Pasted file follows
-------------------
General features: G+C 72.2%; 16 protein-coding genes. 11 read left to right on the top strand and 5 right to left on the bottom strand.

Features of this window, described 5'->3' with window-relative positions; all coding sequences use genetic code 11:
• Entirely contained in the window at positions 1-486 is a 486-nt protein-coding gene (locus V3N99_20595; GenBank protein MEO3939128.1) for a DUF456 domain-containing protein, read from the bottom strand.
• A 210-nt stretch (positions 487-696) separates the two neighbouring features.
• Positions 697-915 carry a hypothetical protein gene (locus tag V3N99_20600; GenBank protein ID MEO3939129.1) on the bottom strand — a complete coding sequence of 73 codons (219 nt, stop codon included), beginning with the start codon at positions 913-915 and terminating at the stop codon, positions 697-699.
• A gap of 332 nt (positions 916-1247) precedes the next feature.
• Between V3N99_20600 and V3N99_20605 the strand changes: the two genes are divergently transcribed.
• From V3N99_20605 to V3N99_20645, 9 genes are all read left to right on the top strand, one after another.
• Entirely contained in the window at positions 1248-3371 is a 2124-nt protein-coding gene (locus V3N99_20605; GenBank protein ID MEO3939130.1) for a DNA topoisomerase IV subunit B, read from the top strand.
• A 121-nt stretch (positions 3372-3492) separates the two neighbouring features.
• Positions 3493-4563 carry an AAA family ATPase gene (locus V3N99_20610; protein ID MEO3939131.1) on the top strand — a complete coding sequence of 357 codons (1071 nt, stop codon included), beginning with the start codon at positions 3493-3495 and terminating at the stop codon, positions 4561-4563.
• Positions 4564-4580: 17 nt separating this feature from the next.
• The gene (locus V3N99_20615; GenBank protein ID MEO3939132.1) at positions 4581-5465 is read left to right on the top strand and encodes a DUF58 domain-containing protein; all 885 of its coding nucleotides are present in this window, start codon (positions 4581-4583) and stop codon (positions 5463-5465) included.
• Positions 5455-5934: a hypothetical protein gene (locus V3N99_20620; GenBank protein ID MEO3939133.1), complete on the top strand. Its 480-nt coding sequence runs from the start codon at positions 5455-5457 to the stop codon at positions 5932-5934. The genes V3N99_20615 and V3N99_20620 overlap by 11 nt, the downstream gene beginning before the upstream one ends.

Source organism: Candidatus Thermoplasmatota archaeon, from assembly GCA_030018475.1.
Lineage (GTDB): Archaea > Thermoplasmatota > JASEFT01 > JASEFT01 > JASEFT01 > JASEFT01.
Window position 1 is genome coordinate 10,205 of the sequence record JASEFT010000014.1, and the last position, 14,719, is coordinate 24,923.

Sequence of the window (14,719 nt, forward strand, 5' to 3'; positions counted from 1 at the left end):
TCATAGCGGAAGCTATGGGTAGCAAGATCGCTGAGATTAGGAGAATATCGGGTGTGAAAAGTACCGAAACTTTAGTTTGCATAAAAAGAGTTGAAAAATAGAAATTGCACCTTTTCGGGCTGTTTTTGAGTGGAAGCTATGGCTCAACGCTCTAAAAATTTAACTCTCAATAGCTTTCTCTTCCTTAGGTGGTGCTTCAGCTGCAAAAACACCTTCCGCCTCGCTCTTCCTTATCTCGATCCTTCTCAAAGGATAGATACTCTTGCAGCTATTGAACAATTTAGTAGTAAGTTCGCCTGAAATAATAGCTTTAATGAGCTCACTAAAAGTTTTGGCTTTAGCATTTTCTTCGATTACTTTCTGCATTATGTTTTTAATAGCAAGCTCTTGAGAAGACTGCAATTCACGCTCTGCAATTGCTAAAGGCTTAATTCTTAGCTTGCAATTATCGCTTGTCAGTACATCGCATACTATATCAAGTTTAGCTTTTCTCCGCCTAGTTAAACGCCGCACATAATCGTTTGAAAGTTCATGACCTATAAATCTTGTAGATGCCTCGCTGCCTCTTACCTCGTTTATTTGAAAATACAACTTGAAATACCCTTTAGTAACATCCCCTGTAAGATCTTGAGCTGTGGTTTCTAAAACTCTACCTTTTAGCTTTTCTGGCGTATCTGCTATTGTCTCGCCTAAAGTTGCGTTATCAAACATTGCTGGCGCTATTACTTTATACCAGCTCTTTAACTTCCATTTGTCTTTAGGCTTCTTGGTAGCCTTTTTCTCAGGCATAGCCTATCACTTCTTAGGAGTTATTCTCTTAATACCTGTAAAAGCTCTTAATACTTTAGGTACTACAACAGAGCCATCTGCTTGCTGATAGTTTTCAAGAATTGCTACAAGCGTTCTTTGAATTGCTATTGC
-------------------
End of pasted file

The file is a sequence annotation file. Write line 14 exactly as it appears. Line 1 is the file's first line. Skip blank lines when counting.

• Positions 5455-5934: a hypothetical protein gene (locus V3N99_20620; GenBank protein ID MEO3939133.1), complete on the top strand. Its 480-nt coding sequence runs from the start codon at positions 5455-5457 to the stop codon at positions 5932-5934. The genes V3N99_20615 and V3N99_20620 overlap by 11 nt, the downstream gene beginning before the upstream one ends.